New Franklin offering help with income tax filing
NEW FRANKLIN — New Franklin officials are organizing help for area residents needing to file their city income taxes.
At the Jan. 16 meeting, Mayor Al Bollas asked Council for permission to set up several days where the city’s income tax collection agency, RITA, will be available at City Hall, located at 5611 Manchester Road, to help area residents fill out the necessary forms to file the required city income tax paperwork. The service is free to both the filer and the city.
According to Treasurer Susan Cooke, all residents of New Franklin are required to file taxes on the city’s 1 percent income tax. Those who pay income tax to another municipality are credited for making income payments to other communities, but they are still required to file that information. Even those who do not work and are retired are required to file, she added.
City officials announced this past November that 3,200 letters of notification had been sent out to residents for failing to file the city’s income tax forms.
“A lot of people don’t understand that whether they have to pay taxes or not, they are still required to file,” said Cooke.
Dates for the income-tax filing help have yet to be established.
In other business, Council agreed to a change in its meetings. Committee-of-the-Whole meetings will continue to start at 6 p.m., but the regular meeting will start immediately following the end of those meetings instead of at 7 p.m. The change is effective for Council’s next meeting, Feb. 6, at City Hall.
“This will be beneficial to the public because they will then be present during the public discussion portion of the meeting, where business is discussed,” said Councilman Joe Parsons (at large).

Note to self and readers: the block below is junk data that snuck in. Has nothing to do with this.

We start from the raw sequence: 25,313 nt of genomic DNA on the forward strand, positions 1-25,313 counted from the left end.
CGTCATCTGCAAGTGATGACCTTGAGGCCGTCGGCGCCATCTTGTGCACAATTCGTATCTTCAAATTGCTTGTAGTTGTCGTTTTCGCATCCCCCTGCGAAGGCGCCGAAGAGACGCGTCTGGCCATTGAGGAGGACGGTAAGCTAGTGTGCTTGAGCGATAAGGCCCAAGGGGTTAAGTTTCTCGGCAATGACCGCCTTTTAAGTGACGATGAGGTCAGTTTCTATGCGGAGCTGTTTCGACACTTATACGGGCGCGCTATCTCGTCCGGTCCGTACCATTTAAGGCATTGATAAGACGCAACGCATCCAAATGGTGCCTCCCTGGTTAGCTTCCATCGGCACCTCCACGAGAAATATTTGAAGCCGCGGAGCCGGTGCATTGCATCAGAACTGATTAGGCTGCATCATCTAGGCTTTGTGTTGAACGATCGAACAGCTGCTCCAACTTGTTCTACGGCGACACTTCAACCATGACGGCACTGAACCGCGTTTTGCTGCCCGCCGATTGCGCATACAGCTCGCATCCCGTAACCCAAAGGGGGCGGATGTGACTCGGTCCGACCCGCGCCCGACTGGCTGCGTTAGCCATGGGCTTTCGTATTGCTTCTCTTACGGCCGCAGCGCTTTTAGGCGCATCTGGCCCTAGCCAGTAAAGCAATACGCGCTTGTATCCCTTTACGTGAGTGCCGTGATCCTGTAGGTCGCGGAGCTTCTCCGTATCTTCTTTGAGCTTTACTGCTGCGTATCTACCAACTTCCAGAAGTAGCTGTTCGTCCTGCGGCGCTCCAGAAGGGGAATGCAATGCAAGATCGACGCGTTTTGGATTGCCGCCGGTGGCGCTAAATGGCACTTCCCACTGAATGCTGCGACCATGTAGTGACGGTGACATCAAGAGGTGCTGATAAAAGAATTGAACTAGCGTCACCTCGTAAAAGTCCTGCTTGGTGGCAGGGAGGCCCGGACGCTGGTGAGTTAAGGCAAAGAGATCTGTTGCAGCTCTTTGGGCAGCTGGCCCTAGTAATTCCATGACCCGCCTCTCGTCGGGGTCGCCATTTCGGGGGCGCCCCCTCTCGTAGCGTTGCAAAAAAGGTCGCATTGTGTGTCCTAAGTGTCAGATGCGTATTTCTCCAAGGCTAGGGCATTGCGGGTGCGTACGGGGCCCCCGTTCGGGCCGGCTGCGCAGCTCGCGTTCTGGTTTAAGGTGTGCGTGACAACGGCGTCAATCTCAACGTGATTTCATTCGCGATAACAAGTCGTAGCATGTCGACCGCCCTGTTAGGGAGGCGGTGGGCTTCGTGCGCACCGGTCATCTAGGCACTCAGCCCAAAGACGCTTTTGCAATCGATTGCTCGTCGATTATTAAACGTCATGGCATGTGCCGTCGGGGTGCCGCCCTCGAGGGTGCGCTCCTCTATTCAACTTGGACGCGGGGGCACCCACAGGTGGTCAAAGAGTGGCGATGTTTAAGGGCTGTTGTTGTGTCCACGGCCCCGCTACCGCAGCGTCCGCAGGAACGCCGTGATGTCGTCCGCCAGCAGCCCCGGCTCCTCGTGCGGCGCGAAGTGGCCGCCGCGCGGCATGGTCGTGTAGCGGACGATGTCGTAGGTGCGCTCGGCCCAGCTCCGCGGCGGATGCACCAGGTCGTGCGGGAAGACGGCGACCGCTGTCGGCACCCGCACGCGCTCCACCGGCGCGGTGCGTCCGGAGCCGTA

Council also voted to approve legislation to obtain pavement marking services through the Summit County Engineer’s Office, which aggregates the work for a number of communities in the county to reduce the cost of the road-striping work for all. New Franklin plans to do almost 64 miles of road-striping work that includes both center and edge lines this spring.
Also during the meeting, Bollas reported the number of wireless calls to 9-1-1 have increased from 3,526 in 2010 to 4,508 in 2012 while calls from land lines continue to decrease.
“This has been a bit of a problem because in certain areas the call gets picked up in Clinton or in Green and has to be transferred, causing a delay,” he said.
In addition, Council approved the appointment of Roy Mosley II to a six-year term on the Civil Service Commission ending Dec. 31, 2018. He takes over for Ken Tallman, who resigned in December.
According to his résumé, Mosley was a deputy for the Summit County Sheriff’s Office from 1972 to 1985; the police chief for Lawrence Township from 1985 to 1994; and the assistant vice president of corporate security for FirstMerit Bank from 1994 to March 2012. He also served in the U.S. Army from 1966 to 1968.
Bollas also announced that Jerry Salisbury, an expert on the subject of fracking, or hydraulic fracturing, which is used to extract natural gas from shale, is scheduled to speak to Council on the matter at the next meeting at 6 p.m.
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